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Soybeans Extend Decline Amid Signs of Rebounding U.S. Supply

June 13, 2013

June 13 (Bloomberg) -- Soybeans fell for a second day in Chicago after a government report yesterday showed U.S. production may be larger than analysts expected. Corn and wheat were little changed.

U.S. soybean output may be a record 3.39 billion bushels from the 2013-14 harvest that starts Sept. 1, unchanged from last month’s forecast and 12 percent larger than the previous season when crops were hurt by drought, the U.S. Department of Agriculture said yesterday. Analysts in a Bloomberg survey expected the USDA to cut its forecast to 3.371 billion bushels as rain delayed planting. Inventories may more than double from a year earlier to 265 million bushels, the USDA said.

"Forecasts for a significant build in 2013-14 U.S. soybean carryout could put November soybean futures in a downtrend," Dan Cekander, the director of grain market analysis at Newedge USA LLC, said in an e-mailed report. "Forecasts for five to six days of drier weather next week across the Corn Belt could allow increased U.S. soybean planting progress."

Soybeans for November delivery dropped 0.3 percent to $13.0975 a bushel by 5:46 a.m. on the Chicago Board of Trade, extending yesterday’s 1 percent decline.

Corn for December delivery was little changed at $5.3725 a bushel. The USDA’s forecast for U.S. corn production was larger than analysts expected at 14.005 billion bushels, which will help stockpiles more than double from a year earlier to 1.95 billion bushels.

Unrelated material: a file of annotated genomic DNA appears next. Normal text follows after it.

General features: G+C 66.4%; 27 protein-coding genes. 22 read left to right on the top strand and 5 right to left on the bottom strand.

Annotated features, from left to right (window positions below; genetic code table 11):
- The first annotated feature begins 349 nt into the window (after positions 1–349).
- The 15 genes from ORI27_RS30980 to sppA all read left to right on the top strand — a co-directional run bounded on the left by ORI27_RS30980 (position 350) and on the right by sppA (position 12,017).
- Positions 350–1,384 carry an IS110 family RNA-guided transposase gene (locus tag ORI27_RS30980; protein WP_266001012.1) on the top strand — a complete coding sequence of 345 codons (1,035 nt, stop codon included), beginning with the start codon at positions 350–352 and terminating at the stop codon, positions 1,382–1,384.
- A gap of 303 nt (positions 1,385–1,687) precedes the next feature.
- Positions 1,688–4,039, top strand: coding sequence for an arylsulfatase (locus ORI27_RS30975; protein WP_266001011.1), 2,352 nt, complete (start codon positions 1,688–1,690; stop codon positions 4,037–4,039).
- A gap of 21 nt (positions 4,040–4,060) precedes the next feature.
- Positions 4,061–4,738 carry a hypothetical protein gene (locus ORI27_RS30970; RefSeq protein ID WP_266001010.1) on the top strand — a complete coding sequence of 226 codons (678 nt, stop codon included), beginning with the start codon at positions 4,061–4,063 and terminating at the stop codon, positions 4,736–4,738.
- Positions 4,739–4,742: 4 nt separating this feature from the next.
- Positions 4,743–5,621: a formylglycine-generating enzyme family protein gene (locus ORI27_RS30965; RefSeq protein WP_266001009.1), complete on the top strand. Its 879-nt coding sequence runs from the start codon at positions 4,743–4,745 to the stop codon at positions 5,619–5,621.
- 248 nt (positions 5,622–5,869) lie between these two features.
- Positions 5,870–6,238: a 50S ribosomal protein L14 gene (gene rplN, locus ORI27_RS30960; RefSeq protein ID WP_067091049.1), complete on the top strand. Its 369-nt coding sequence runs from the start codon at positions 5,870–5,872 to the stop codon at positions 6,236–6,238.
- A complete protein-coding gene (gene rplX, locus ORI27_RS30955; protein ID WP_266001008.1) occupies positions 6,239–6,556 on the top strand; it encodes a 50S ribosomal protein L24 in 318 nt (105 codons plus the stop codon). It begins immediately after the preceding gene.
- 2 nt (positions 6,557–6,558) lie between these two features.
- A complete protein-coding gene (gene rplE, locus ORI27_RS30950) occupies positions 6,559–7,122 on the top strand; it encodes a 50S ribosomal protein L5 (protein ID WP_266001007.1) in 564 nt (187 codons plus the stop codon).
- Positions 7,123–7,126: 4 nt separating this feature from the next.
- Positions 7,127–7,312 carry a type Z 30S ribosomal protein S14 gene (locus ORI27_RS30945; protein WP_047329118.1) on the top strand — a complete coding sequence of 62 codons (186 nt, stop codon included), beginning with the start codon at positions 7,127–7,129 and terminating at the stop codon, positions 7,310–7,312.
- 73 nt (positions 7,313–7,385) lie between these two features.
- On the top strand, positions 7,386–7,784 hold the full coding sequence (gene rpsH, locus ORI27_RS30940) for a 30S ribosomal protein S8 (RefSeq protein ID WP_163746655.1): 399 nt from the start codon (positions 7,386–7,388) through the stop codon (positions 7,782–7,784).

Wheat for July delivery was little changed at $6.8325 a bushel in Chicago. In Paris, milling wheat for November delivery rose 0.6 percent to 198.75 euros ($265) a metric ton on NYSE Liffe. Earlier, it fell as much as 1 percent to 195.50 euros, the lowest for a most-active contract since May 2012.

 

Wheat Production

 

U.S. wheat output was forecast at 2.08 billion bushels, up from last month’s prediction of 2.057 billion, the USDA said in a report yesterday. While drought damage late last year will reduce the local harvest, global output will rise 6.1 percent.

"The USDA expressed confidence and optimism in the upcoming crops for all three grains," Joyce Liu, an analyst at Phillip Futures Pte, said by phone from Singapore today. "They didn’t do any downward adjustments or their downward adjustments were minor and way less than market expectations."

 

--Editors: Sharon Lindores, John Deane

 

To contact the reporters on this story: Whitney McFerron in London at wmcferron1@bloomberg.net; Ranjeetha Pakiam in Kuala Lumpur at rpakiam@bloomberg.net.

 

To contact the editor responsible for this story: Claudia Carpenter at ccarpenter2@bloomberg.net

 

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